The point here is that the Kings were sort of screwed by the lottery in that the best possible “potential” prospect was Ricky Rubio, and the fact that he does potentially fit in so well with what the Kings need already.

(Of course his visit was really about trying to get the Kings to convince the Grizz to make a deal. Rubio’s camp couldn’t do it because the Kings weren’t convinced that was intelligent regardless of the various motivation(s) behind it.)

But, as I’ve said multiple times here and Sactown Royalty, it’s not necessarily bad that the Kings wouldn’t take Rubio. There is no guarantee that he is the 2nd best prospect, let alone the 1st, in this draft. I’d be happy if the Grizzlies played the hard line and kept him. Then, of course, he fails in Memphis because he doesn’t fit in well there with the way he wants to play, and then heads back to Spain. That’s how these things work out sometimes.

But here’s the thing. It could work out that way if Rubio comes out to Sacramento.

(The flip side to this argument is that Jonny Flynn would probably not work out as well in Memphis either. Get it?)

This is a FIT AND NEED draft. Not necessarily take the BPA available so you can get a great deal in return. If Memphis hadn’t done that last year for OJ Mayo, I wonder how many Memphis fans would demand that. (I would bet it would be the same.)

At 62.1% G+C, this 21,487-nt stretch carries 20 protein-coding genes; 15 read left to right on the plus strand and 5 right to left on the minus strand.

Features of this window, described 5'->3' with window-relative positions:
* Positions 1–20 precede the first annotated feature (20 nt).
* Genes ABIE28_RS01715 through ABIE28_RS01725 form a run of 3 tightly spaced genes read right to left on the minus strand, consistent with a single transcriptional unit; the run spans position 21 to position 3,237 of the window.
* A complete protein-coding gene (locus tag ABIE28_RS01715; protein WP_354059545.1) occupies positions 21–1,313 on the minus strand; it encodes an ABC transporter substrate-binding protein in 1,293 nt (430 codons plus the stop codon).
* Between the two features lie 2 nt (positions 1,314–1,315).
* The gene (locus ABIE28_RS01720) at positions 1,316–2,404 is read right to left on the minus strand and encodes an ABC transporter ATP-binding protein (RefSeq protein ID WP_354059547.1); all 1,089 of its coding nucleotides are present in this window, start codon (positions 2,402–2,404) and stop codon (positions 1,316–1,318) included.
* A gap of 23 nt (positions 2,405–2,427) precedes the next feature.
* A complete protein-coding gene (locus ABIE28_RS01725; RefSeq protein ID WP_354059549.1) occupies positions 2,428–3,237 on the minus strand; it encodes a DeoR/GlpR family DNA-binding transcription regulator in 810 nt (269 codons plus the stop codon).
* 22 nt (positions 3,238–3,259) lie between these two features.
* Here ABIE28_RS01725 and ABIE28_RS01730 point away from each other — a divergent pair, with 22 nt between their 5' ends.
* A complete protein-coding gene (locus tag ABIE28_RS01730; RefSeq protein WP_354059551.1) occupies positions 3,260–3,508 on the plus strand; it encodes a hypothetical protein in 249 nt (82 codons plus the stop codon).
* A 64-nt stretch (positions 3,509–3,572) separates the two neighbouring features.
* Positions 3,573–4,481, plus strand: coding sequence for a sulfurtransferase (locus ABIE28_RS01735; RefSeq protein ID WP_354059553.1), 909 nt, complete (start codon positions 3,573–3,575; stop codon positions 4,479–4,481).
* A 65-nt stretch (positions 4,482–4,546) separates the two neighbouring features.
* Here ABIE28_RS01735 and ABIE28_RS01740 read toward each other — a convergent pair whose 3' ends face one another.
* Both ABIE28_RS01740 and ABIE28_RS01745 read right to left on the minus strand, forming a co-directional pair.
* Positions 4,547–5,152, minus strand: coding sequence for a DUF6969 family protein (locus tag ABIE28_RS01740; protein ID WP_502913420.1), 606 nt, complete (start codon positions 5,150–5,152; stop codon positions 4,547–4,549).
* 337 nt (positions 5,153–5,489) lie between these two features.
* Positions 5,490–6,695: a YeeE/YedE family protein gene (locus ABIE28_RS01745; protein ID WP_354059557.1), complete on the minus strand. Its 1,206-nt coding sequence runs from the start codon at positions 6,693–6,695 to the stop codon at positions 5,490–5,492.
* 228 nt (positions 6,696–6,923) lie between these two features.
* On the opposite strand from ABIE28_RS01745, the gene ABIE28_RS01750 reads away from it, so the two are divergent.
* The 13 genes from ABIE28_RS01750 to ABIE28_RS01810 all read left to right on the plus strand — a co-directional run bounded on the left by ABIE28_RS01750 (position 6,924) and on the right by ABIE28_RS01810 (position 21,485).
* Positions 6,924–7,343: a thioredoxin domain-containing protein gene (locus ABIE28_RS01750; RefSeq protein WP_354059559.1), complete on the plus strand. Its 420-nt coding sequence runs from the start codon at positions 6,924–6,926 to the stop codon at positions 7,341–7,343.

The Grizzlies have no real leverage to get the Kings to give up something more than the 4th pick, and the Kings may not want to pay the 2nd overall pick 2nd overall money.

Which brings me to an overall point. The best way for the Kings to start winning is by committing to fully developing young players. One of the best ways is for a coaching staff committed to playing young players. Paul Westphal seems committed to that. The Kings have plenty of young talent that needs more time on the court with having 3 potential top 31 picks in the upcoming draft included.

There is room for improvement from every existing 25 or older player too. Kevin Martin’s health is essential here. The Kings very well could only win 30 games next year, but, after this past season, that would be a great improvement considering.

I applaud the Kings saying that, and letting it leak. Because, after all, doing the Mike Bibby deal included some financial relief for the Grizzlies (along with a test run of Jason Williams that Heisley rendered moot by signing him to that inexplicable retarded long term contract) by swapping Nick Anderson for Brent Price. I think that’s what the Grizzlies are really after here. And, thankfully, the Kings are saying no. Which they should.

But, if they in fact do sell off a pick because they’re in dire financial straits, I don’t think the matter of the Kings staying in Sacramento is no longer the pressing issue. It’s where they’re moving to is the salient issue by that point.

Wow. Can’t believe I just wrote it. But, I believe it’s true.